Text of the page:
U.S. Securities and Exchange Commission
Litigation Release No. 18356 / September 22, 2003
Securities and Exchange Commission v. Ronald Stephen Holt, et al. Civil Action No. 03-CV-1825 PHX (PGR), United States District Court for the District of Arizona.
On September 18, 2003, the Commission filed an emergency action in United States District Court in Phoenix, Arizona, charging Ronald Stephen Holt and International Funding Association with securities fraud in connection with a nationwide offering of investment contracts. Judge Paul G. Rosenblatt granted the Commission's request and entered orders to recover and conserve assets for the benefit of victims of the scam, including an asset freeze, an accounting, the appointment of a receiver, an order preserving documents and an order for the repatriation of funds moved overseas. The scheme began in 1997 and raised at least $1.4 million, and possibly as much as $25 million, from as many as 4,600 investors nationwide.
In its action, the Commission named the following individuals:
In its complaint, the Commission alleges that by mailings and personal solicitations, Holt represented that International Funding and another entity, Cambridge Global Group, which later combined with International Funding, would pool funds received from investors for foreign investment, and generate anticipated returns of at least 5% to 7% per month, which equates to annual returns of 79.58% to 125% per year. The foreign investments were supposed to involve "Federal Reserve Notes" and various "for profit" ventures, including trading in currency, commodities, precious metals and real estate. Further, investors were assured that they could retrieve their funds 90 to 180 days after investment.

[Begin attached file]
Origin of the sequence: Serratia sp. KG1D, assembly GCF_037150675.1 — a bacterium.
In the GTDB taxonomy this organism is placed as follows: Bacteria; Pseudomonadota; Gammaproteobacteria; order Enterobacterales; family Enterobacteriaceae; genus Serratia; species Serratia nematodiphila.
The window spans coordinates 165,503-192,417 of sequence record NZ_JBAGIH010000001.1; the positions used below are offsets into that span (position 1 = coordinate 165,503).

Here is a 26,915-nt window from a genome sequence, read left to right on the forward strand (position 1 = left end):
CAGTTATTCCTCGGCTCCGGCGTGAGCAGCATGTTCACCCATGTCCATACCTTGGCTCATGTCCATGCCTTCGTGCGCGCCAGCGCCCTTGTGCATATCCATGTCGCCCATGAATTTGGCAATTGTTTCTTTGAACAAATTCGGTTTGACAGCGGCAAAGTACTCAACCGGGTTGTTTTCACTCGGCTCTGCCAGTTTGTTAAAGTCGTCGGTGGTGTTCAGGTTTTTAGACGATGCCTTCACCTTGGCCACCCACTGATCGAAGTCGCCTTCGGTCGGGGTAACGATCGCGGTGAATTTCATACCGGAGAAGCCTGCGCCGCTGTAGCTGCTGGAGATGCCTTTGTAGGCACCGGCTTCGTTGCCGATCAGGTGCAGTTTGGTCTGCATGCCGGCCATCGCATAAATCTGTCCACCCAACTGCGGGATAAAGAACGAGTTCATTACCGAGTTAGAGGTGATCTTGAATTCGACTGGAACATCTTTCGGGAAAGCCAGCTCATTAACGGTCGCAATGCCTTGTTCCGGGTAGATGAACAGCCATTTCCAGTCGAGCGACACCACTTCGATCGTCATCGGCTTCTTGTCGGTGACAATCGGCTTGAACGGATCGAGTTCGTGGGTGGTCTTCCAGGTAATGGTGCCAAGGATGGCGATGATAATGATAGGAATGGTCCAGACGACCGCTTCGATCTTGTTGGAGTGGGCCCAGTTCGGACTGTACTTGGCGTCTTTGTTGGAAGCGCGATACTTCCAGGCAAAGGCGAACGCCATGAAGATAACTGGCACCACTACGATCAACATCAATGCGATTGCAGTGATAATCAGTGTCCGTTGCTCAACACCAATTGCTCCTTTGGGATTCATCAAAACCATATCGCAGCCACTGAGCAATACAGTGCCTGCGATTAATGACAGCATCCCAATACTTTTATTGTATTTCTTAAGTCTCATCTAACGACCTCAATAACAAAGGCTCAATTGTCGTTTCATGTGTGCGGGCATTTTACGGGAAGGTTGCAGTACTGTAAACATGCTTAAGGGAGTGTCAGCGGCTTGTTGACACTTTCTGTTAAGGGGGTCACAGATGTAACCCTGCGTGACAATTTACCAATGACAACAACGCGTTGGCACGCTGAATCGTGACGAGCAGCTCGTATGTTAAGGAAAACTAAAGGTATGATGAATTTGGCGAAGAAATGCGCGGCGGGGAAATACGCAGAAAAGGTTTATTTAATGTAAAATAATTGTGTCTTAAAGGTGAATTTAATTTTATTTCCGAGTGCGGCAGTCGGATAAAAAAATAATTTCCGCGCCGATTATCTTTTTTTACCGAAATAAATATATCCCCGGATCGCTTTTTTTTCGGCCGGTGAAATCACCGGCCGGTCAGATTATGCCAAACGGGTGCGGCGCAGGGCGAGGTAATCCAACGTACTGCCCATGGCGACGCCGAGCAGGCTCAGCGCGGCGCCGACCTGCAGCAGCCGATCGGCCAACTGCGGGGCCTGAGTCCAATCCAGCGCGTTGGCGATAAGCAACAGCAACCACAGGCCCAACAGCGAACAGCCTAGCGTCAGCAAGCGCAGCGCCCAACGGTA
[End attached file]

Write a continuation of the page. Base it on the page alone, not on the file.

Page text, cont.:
According to the Commission's complaint, notwithstanding Holt's assurances and representations, many International Funding investors have been unable to recover the principal they invested or their supposed profits, and Holt has refused to substantiate the use of investor funds or the location of investment assets. The Commission's investigation prior to filing suit found no evidence that Holt and International Funding had actually invested funds raised from investors or generated the represented returns; instead, Holt appears to have misapplied investor funds, including to purchase an expensive personal residence.
The Commission also named in its complaint as relief defendants, seeking return of investor funds they unjustly received and/or company records, the following entities and individuals associated with Holt:
The Commission alleges in its complaint that Holt and International Funding violated Sections 5(a), 5(c) and 17(a) of the Securities Act of 1933, and Section 10(b) of the Securities Exchange Act of 1934 and Rule 10b-5 thereunder. In addition to seeking emergency relief against Holt and International Funding, the Commission is also seeking orders of permanent injunction, disgorgement plus prejudgment interest, and civil money penalties. The Commission is also seeking asset freezes and disgorgement from the relief defendants (with the exception of Alston), because they hold title to, or received proceeds from the sale of, assets allegedly acquired with investor funds. The Commission is asking that Alston, who was associated with Holt and International Funding, be ordered to preserve the records of International Funding.
The Commission acknowledges the assistance and of cooperation the U.S. Commodities Futures Trading Commission, which simultaneously commenced a civil lawsuit against Holt and International Funding, and also of the U.S. Attorney's Office for Arizona, the Internal Revenue Service, and the Securities Division of the Arizona Corporation Commission.